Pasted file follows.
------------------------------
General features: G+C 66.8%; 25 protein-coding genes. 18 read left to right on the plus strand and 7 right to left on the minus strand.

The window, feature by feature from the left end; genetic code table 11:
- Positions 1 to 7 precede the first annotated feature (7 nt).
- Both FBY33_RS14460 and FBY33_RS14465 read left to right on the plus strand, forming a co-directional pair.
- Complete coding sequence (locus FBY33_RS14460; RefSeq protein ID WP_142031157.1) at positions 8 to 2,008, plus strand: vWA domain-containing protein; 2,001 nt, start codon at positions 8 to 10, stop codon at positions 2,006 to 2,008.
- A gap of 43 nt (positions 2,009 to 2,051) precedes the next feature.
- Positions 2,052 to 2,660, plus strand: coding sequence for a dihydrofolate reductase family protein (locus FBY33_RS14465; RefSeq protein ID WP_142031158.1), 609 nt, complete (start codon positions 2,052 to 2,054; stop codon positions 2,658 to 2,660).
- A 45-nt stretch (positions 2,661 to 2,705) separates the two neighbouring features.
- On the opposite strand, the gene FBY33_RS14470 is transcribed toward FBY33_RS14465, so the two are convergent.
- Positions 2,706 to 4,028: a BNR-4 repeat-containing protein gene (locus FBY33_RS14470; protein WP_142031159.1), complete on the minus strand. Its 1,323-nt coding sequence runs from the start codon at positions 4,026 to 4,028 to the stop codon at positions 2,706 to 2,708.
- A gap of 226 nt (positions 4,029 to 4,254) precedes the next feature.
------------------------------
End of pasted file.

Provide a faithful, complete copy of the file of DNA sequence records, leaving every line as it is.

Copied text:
General features: G+C 66.8%; 25 protein-coding genes. 18 read left to right on the plus strand and 7 right to left on the minus strand.

The window, feature by feature from the left end; genetic code table 11:
- Positions 1 to 7 precede the first annotated feature (7 nt).
- Both FBY33_RS14460 and FBY33_RS14465 read left to right on the plus strand, forming a co-directional pair.
- Complete coding sequence (locus FBY33_RS14460; RefSeq protein ID WP_142031157.1) at positions 8 to 2,008, plus strand: vWA domain-containing protein; 2,001 nt, start codon at positions 8 to 10, stop codon at positions 2,006 to 2,008.
- A gap of 43 nt (positions 2,009 to 2,051) precedes the next feature.
- Positions 2,052 to 2,660, plus strand: coding sequence for a dihydrofolate reductase family protein (locus FBY33_RS14465; RefSeq protein ID WP_142031158.1), 609 nt, complete (start codon positions 2,052 to 2,054; stop codon positions 2,658 to 2,660).
- A 45-nt stretch (positions 2,661 to 2,705) separates the two neighbouring features.
- On the opposite strand, the gene FBY33_RS14470 is transcribed toward FBY33_RS14465, so the two are convergent.
- Positions 2,706 to 4,028: a BNR-4 repeat-containing protein gene (locus FBY33_RS14470; protein WP_142031159.1), complete on the minus strand. Its 1,323-nt coding sequence runs from the start codon at positions 4,026 to 4,028 to the stop codon at positions 2,706 to 2,708.
- A gap of 226 nt (positions 4,029 to 4,254) precedes the next feature.